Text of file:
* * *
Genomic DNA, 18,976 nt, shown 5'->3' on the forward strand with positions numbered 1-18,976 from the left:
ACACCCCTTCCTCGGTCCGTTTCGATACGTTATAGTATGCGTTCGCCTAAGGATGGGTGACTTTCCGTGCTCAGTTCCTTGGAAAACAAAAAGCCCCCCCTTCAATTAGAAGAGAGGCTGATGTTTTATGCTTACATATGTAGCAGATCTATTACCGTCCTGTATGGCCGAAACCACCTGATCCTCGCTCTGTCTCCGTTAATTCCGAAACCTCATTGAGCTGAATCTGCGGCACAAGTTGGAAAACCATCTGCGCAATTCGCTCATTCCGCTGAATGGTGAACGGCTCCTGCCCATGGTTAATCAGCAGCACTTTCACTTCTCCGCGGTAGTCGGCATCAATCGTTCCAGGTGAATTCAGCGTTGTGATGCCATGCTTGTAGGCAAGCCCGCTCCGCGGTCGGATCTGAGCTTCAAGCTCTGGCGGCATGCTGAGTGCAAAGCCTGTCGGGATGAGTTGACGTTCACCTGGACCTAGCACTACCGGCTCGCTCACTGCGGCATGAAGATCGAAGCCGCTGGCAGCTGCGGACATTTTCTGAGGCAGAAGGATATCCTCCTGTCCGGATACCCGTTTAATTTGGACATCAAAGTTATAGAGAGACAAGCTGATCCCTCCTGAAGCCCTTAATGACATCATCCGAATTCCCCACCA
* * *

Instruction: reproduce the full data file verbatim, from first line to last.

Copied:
Genomic DNA, 18,976 nt, shown 5'->3' on the forward strand with positions numbered 1-18,976 from the left:
ACACCCCTTCCTCGGTCCGTTTCGATACGTTATAGTATGCGTTCGCCTAAGGATGGGTGACTTTCCGTGCTCAGTTCCTTGGAAAACAAAAAGCCCCCCCTTCAATTAGAAGAGAGGCTGATGTTTTATGCTTACATATGTAGCAGATCTATTACCGTCCTGTATGGCCGAAACCACCTGATCCTCGCTCTGTCTCCGTTAATTCCGAAACCTCATTGAGCTGAATCTGCGGCACAAGTTGGAAAACCATCTGCGCAATTCGCTCATTCCGCTGAATGGTGAACGGCTCCTGCCCATGGTTAATCAGCAGCACTTTCACTTCTCCGCGGTAGTCGGCATCAATCGTTCCAGGTGAATTCAGCGTTGTGATGCCATGCTTGTAGGCAAGCCCGCTCCGCGGTCGGATCTGAGCTTCAAGCTCTGGCGGCATGCTGAGTGCAAAGCCTGTCGGGATGAGTTGACGTTCACCTGGACCTAGCACTACCGGCTCGCTCACTGCGGCATGAAGATCGAAGCCGCTGGCAGCTGCGGACATTTTCTGAGGCAGAAGGATATCCTCCTGTCCGGATACCCGTTTAATTTGGACATCAAAGTTATAGAGAGACAAGCTGATCCCTCCTGAAGCCCTTAATGACATCATCCGAATTCCCCACCA